Nana Zhou has a Ph.D. degree in Power Engineering. She has 10+ years research experience in integrated energy systems, advanced controls, mechanical designs, hardware-in-the-loop simulations, and cyber-physical systems. Currently her research focuses on thermal energy storage, carbon capture and cyber-physical conceptual designs. As recognition of her education contributions, she has been a research advisor to 30+ undergraduate and graduate students. Her optimism and easily approachable manner resulted in positive experiences for both interns and hosts. In addition, she organized several technical forums and international workshops, which drew an attendance of more than 300 domestic and international researchers and administrators from universities, national labs, industrials, and government.
Dr. Biao Zhang has been a researcher at the U.S. DOE NETL since 2019. His research at NETL mainly focuses on the grid demand response of hybrid energy systems and cyber-physical simulation of solid oxide cells (SOFC/SOEC)-based hybrid energy systems. Prior to joining NETL, Biao was an assistant professor at Chongqing University, China with the research area in the transport phenomena in micro-fuel cells and micro-reactors. He also explored the microfluidic approaches for biomedical applications at the University of Toronto in his post-doc training there. Dr. Biao Zhang has diverse expertise and experience in experimental and computational investigation of heat and mass transfer in electrochemical energy conversion. He has authored and co-authored 68 journal papers with an H-index of 23.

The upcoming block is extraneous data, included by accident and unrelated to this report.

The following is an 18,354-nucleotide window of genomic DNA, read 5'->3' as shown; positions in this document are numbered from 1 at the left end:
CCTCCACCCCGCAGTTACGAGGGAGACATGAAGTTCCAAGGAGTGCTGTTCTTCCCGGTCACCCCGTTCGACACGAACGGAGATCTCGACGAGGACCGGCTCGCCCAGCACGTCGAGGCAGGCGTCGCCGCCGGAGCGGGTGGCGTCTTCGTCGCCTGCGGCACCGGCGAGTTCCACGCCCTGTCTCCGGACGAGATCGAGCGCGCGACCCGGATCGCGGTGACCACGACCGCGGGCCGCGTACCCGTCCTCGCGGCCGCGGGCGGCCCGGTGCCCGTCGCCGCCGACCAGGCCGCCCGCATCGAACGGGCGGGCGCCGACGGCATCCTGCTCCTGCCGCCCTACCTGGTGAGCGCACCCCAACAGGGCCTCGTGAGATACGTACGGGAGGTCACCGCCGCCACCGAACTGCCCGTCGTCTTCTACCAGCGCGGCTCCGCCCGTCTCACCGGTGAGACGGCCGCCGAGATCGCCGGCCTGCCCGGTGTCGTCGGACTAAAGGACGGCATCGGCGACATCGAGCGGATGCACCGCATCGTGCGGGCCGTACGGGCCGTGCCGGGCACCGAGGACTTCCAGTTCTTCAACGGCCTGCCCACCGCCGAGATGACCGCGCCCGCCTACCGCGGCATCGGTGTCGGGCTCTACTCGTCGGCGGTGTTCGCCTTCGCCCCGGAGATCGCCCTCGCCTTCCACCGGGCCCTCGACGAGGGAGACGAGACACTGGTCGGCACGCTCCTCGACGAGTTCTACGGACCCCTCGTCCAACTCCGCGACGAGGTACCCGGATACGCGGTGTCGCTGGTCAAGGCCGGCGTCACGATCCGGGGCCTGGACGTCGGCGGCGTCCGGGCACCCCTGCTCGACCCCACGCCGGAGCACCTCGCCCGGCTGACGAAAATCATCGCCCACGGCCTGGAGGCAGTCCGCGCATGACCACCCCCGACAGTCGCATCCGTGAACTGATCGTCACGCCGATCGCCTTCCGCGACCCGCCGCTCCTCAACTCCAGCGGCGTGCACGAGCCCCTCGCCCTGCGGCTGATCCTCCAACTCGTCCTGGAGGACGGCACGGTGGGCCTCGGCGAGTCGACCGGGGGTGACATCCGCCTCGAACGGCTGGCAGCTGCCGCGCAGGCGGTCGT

Dr. Nor Farida Harun is currently a scientist with Leidos, Inc. at the U.S. Department of Energy, National Energy Technology Laboratory in Morgantown, WV. She earned a Ph.D. in Chemical Engineering from McMaster University, Ontario, Canada. Her PhD thesis was on fuel flexibility, exploring the opportunities and the challenges for solid oxide fuel cell gas turbine hybrid systems. Her research interest is in integrated energy systems for resiliency, flexibility, and grid stability that couple mature technologies like recuperated gas turbine cycle with new technologies, including solid oxide fuel cell, solid oxide electrolyzer, thermal energy storage systems as well as renewable energy systems. As part of her work, Dr. Harun also conducts R&D in system characterization and dynamic control development for energy systems using real-time dynamic simulations and cyber-physical test facility (i.e., hardware-based system at a pilot scale). With more than 10 years of experience working on numerous projects, Dr. Harun has been recognized as a leading international expert in cyber-physical simulation (CPS) systems that creates an opportunity to accelerate the deployment of novel energy systems by providing a reconfigurable hardware simulation platform.